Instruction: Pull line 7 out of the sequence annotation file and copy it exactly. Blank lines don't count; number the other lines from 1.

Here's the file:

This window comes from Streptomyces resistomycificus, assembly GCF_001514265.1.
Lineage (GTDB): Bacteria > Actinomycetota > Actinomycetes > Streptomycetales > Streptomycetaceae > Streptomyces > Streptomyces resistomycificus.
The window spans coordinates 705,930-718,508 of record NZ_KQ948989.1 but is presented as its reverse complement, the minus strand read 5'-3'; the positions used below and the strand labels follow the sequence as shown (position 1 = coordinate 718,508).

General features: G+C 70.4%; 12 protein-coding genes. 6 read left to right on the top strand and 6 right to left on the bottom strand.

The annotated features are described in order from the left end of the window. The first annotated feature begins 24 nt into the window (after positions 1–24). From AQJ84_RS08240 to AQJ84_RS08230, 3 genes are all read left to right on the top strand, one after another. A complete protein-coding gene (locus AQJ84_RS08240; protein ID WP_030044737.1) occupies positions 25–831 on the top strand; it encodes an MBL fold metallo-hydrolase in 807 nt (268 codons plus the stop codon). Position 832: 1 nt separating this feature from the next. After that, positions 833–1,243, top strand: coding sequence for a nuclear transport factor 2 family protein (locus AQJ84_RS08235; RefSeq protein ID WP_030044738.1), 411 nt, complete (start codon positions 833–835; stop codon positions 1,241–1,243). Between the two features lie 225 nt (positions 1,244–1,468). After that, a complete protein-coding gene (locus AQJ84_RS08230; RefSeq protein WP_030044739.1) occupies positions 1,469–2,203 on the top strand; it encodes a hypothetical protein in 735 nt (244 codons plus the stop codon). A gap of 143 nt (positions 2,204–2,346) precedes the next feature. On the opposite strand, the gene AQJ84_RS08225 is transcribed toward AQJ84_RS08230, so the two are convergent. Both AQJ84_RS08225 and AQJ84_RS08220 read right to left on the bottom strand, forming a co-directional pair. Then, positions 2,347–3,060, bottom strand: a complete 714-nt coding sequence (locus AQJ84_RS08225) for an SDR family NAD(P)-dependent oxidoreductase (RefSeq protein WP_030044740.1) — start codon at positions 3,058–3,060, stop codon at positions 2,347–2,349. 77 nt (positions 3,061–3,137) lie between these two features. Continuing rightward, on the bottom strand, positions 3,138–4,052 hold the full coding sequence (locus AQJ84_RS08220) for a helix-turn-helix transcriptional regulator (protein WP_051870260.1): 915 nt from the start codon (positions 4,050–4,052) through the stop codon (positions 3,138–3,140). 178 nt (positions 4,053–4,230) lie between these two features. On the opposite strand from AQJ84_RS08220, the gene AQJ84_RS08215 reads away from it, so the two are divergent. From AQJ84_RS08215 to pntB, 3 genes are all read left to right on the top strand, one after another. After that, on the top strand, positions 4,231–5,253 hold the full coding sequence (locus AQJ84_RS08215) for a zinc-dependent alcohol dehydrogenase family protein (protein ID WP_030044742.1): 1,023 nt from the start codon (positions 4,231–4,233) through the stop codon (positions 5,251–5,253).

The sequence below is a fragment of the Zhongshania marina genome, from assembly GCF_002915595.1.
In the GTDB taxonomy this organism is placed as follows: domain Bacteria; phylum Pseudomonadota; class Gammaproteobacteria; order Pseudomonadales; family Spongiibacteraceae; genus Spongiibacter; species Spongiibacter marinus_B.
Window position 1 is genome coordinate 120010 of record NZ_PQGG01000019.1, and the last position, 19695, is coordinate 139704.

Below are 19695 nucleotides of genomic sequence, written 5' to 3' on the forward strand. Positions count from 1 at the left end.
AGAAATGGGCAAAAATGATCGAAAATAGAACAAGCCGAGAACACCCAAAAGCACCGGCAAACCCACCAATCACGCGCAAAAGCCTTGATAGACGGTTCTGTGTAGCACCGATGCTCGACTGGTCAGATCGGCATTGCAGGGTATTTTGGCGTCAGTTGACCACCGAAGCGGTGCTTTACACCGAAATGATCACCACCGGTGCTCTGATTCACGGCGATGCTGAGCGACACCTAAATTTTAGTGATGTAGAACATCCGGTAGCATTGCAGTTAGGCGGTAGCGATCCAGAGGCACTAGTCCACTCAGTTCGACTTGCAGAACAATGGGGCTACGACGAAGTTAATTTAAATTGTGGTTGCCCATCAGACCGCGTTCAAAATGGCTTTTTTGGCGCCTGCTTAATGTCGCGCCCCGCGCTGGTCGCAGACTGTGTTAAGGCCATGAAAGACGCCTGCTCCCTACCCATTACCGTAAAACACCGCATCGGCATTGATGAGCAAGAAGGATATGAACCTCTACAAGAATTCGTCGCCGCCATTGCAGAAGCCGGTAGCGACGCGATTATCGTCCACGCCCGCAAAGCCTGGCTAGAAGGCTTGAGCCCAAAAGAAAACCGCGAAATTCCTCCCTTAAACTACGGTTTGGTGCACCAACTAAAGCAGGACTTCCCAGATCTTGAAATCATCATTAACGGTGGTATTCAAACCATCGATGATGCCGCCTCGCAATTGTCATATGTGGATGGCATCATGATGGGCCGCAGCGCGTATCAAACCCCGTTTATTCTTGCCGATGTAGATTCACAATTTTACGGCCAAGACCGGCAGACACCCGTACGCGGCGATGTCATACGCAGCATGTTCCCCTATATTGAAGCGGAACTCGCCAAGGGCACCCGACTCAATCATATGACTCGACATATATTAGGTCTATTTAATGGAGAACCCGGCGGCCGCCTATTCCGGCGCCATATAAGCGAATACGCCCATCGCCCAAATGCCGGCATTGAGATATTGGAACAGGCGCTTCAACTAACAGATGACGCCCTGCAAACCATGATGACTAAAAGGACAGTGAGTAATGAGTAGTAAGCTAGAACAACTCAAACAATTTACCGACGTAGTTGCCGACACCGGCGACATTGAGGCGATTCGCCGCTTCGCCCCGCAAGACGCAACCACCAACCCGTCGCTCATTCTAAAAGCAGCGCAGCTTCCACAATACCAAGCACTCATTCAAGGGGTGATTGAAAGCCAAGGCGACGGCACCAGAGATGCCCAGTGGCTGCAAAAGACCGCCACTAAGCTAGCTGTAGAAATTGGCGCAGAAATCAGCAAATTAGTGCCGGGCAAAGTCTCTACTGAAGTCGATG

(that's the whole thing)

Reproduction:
In the GTDB taxonomy this organism is placed as follows: domain Bacteria; phylum Pseudomonadota; class Gammaproteobacteria; order Pseudomonadales; family Spongiibacteraceae; genus Spongiibacter; species Spongiibacter marinus_B.